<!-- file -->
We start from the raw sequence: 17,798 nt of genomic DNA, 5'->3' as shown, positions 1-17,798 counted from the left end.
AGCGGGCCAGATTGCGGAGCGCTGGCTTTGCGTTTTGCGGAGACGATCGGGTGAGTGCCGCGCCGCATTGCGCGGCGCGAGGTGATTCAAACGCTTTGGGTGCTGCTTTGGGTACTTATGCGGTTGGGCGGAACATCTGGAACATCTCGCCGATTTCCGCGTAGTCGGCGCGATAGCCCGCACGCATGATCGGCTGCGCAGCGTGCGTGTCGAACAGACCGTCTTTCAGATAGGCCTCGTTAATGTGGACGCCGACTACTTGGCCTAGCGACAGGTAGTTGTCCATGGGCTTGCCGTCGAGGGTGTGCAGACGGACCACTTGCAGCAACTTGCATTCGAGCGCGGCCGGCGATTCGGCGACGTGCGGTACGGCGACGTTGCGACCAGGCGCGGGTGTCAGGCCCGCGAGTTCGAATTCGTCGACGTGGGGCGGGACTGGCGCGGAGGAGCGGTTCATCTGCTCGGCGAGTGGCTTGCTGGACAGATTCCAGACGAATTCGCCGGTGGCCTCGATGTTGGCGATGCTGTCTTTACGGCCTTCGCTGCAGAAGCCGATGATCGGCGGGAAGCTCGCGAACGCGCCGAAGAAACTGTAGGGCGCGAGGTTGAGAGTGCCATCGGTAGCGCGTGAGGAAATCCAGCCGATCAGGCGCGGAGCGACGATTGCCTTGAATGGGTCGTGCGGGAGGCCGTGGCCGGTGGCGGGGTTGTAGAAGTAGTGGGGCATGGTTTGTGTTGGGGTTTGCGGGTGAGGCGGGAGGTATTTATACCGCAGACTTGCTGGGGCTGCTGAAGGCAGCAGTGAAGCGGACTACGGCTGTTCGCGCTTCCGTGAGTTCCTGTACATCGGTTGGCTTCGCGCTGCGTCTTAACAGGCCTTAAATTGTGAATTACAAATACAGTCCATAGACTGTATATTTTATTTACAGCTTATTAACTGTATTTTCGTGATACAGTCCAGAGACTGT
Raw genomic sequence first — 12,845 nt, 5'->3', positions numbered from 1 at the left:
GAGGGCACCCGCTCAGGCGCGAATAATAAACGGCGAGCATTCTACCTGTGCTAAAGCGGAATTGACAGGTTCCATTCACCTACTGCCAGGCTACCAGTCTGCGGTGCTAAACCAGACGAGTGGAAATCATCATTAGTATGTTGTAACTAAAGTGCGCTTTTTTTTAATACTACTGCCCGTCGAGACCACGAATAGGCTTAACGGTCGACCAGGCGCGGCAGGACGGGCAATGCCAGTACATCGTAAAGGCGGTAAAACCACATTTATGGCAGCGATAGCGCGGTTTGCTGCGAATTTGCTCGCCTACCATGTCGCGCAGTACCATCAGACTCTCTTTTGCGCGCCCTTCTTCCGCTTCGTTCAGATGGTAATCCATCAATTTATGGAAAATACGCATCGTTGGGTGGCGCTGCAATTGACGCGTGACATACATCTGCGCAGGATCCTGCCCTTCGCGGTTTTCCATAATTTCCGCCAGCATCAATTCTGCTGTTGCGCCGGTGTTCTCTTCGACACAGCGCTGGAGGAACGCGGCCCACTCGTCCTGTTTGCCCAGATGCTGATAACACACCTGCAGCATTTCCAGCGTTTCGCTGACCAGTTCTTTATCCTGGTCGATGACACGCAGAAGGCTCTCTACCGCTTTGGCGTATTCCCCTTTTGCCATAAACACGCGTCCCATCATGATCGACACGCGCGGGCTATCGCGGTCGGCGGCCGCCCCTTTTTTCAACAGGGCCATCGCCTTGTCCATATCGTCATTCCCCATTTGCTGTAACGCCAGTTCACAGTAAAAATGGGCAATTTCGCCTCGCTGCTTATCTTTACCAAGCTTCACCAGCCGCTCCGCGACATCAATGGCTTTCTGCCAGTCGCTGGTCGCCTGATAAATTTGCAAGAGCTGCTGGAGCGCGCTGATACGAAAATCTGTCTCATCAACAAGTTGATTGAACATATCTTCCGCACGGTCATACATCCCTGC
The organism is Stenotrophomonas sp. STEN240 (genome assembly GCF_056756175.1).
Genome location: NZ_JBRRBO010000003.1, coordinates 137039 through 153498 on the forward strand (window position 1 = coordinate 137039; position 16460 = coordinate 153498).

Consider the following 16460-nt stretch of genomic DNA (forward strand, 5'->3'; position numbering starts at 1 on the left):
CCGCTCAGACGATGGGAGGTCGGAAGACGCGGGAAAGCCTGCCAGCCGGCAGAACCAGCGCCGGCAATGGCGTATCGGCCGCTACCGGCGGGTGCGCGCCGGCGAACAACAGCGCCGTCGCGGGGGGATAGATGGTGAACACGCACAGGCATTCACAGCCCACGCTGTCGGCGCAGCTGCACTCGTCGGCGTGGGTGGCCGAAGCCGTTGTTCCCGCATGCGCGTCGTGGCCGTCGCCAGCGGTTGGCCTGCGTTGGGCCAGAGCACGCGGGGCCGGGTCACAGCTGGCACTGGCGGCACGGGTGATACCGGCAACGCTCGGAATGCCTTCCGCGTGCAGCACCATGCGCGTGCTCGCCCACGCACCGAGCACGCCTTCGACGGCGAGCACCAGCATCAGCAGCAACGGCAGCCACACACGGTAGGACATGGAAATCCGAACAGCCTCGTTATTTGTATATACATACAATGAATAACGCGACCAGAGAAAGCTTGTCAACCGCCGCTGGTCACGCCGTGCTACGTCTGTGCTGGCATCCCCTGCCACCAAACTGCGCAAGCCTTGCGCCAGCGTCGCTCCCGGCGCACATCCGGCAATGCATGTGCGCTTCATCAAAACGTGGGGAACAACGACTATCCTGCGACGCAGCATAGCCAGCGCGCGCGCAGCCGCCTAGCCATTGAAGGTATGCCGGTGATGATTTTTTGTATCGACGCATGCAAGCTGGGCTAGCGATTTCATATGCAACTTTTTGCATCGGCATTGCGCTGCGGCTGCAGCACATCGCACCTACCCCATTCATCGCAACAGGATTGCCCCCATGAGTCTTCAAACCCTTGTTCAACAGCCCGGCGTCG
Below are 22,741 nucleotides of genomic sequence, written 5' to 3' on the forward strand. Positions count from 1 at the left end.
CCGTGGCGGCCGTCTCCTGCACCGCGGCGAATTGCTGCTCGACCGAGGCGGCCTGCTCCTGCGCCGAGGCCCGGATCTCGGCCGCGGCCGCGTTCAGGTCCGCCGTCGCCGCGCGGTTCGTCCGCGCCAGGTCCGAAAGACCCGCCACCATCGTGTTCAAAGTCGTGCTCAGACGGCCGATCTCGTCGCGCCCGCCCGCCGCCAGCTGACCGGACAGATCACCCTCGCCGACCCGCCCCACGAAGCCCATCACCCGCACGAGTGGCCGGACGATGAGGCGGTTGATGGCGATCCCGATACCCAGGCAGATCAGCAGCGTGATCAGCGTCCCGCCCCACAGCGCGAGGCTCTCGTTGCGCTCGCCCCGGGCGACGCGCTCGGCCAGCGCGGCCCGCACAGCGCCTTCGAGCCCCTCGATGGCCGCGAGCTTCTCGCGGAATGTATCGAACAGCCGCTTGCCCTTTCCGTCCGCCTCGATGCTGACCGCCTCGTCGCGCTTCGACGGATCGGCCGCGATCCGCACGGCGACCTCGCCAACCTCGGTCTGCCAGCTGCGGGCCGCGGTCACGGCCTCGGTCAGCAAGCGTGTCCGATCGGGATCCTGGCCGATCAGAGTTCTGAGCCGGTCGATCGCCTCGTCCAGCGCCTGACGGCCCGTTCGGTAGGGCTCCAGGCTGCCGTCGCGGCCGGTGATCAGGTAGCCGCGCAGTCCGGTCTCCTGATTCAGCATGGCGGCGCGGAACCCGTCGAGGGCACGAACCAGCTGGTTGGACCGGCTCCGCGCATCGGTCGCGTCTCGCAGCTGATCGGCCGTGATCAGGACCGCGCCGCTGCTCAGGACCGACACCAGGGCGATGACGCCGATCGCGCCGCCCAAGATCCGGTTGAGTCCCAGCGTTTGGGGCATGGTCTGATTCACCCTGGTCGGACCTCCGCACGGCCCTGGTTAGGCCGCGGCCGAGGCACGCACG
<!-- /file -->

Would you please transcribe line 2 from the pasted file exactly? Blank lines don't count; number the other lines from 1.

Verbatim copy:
AGCGGGCCAGATTGCGGAGCGCTGGCTTTGCGTTTTGCGGAGACGATCGGGTGAGTGCCGCGCCGCATTGCGCGGCGCGAGGTGATTCAAACGCTTTGGGTGCTGCTTTGGGTACTTATGCGGTTGGGCGGAACATCTGGAACATCTCGCCGATTTCCGCGTAGTCGGCGCGATAGCCCGCACGCATGATCGGCTGCGCAGCGTGCGTGTCGAACAGACCGTCTTTCAGATAGGCCTCGTTAATGTGGACGCCGACTACTTGGCCTAGCGACAGGTAGTTGTCCATGGGCTTGCCGTCGAGGGTGTGCAGACGGACCACTTGCAGCAACTTGCATTCGAGCGCGGCCGGCGATTCGGCGACGTGCGGTACGGCGACGTTGCGACCAGGCGCGGGTGTCAGGCCCGCGAGTTCGAATTCGTCGACGTGGGGCGGGACTGGCGCGGAGGAGCGGTTCATCTGCTCGGCGAGTGGCTTGCTGGACAGATTCCAGACGAATTCGCCGGTGGCCTCGATGTTGGCGATGCTGTCTTTACGGCCTTCGCTGCAGAAGCCGATGATCGGCGGGAAGCTCGCGAACGCGCCGAAGAAACTGTAGGGCGCGAGGTTGAGAGTGCCATCGGTAGCGCGTGAGGAAATCCAGCCGATCAGGCGCGGAGCGACGATTGCCTTGAATGGGTCGTGCGGGAGGCCGTGGCCGGTGGCGGGGTTGTAGAAGTAGTGGGGCATGGTTTGTGTTGGGGTTTGCGGGTGAGGCGGGAGGTATTTATACCGCAGACTTGCTGGGGCTGCTGAAGGCAGCAGTGAAGCGGACTACGGCTGTTCGCGCTTCCGTGAGTTCCTGTACATCGGTTGGCTTCGCGCTGCGTCTTAACAGGCCTTAAATTGTGAATTACAAATACAGTCCATAGACTGTATATTTTATTTACAGCTTATTAACTGTATTTTCGTGATACAGTCCAGAGACTGT